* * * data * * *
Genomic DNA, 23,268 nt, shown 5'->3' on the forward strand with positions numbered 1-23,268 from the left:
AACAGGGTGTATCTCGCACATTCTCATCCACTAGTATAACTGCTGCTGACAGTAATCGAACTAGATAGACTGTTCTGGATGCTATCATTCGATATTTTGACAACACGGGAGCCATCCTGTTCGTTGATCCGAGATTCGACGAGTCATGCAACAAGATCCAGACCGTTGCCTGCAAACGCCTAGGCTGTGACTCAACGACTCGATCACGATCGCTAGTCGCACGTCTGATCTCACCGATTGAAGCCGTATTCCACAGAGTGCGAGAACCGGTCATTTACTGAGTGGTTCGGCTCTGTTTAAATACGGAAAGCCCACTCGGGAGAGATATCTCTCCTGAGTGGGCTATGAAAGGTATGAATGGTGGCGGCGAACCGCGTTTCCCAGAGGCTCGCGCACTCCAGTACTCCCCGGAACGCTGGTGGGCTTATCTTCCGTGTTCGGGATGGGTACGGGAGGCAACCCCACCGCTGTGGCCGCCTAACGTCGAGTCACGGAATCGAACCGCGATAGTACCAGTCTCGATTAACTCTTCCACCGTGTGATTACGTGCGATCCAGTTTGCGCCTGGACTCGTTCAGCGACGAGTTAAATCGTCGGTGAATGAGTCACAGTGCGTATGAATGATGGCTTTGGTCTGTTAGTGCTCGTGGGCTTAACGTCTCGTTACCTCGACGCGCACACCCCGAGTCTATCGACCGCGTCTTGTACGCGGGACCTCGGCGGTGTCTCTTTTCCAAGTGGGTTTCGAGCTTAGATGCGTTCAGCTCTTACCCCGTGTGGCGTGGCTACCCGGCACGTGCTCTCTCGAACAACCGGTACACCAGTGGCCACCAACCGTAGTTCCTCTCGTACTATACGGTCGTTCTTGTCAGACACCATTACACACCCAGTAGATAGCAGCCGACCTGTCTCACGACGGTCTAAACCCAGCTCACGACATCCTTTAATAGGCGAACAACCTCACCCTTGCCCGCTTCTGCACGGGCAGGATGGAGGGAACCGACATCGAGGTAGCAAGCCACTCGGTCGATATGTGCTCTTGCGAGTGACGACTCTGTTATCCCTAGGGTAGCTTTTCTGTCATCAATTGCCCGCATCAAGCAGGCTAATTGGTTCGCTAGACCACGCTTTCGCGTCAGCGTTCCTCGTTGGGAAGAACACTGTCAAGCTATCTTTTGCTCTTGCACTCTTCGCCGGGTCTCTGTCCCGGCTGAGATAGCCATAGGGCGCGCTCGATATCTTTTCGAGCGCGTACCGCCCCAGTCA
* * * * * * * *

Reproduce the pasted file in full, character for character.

Genomic DNA, 23,268 nt, shown 5'->3' on the forward strand with positions numbered 1-23,268 from the left:
AACAGGGTGTATCTCGCACATTCTCATCCACTAGTATAACTGCTGCTGACAGTAATCGAACTAGATAGACTGTTCTGGATGCTATCATTCGATATTTTGACAACACGGGAGCCATCCTGTTCGTTGATCCGAGATTCGACGAGTCATGCAACAAGATCCAGACCGTTGCCTGCAAACGCCTAGGCTGTGACTCAACGACTCGATCACGATCGCTAGTCGCACGTCTGATCTCACCGATTGAAGCCGTATTCCACAGAGTGCGAGAACCGGTCATTTACTGAGTGGTTCGGCTCTGTTTAAATACGGAAAGCCCACTCGGGAGAGATATCTCTCCTGAGTGGGCTATGAAAGGTATGAATGGTGGCGGCGAACCGCGTTTCCCAGAGGCTCGCGCACTCCAGTACTCCCCGGAACGCTGGTGGGCTTATCTTCCGTGTTCGGGATGGGTACGGGAGGCAACCCCACCGCTGTGGCCGCCTAACGTCGAGTCACGGAATCGAACCGCGATAGTACCAGTCTCGATTAACTCTTCCACCGTGTGATTACGTGCGATCCAGTTTGCGCCTGGACTCGTTCAGCGACGAGTTAAATCGTCGGTGAATGAGTCACAGTGCGTATGAATGATGGCTTTGGTCTGTTAGTGCTCGTGGGCTTAACGTCTCGTTACCTCGACGCGCACACCCCGAGTCTATCGACCGCGTCTTGTACGCGGGACCTCGGCGGTGTCTCTTTTCCAAGTGGGTTTCGAGCTTAGATGCGTTCAGCTCTTACCCCGTGTGGCGTGGCTACCCGGCACGTGCTCTCTCGAACAACCGGTACACCAGTGGCCACCAACCGTAGTTCCTCTCGTACTATACGGTCGTTCTTGTCAGACACCATTACACACCCAGTAGATAGCAGCCGACCTGTCTCACGACGGTCTAAACCCAGCTCACGACATCCTTTAATAGGCGAACAACCTCACCCTTGCCCGCTTCTGCACGGGCAGGATGGAGGGAACCGACATCGAGGTAGCAAGCCACTCGGTCGATATGTGCTCTTGCGAGTGACGACTCTGTTATCCCTAGGGTAGCTTTTCTGTCATCAATTGCCCGCATCAAGCAGGCTAATTGGTTCGCTAGACCACGCTTTCGCGTCAGCGTTCCTCGTTGGGAAGAACACTGTCAAGCTATCTTTTGCTCTTGCACTCTTCGCCGGGTCTCTGTCCCGGCTGAGATAGCCATAGGGCGCGCTCGATATCTTTTCGAGCGCGTACCGCCCCAGTCA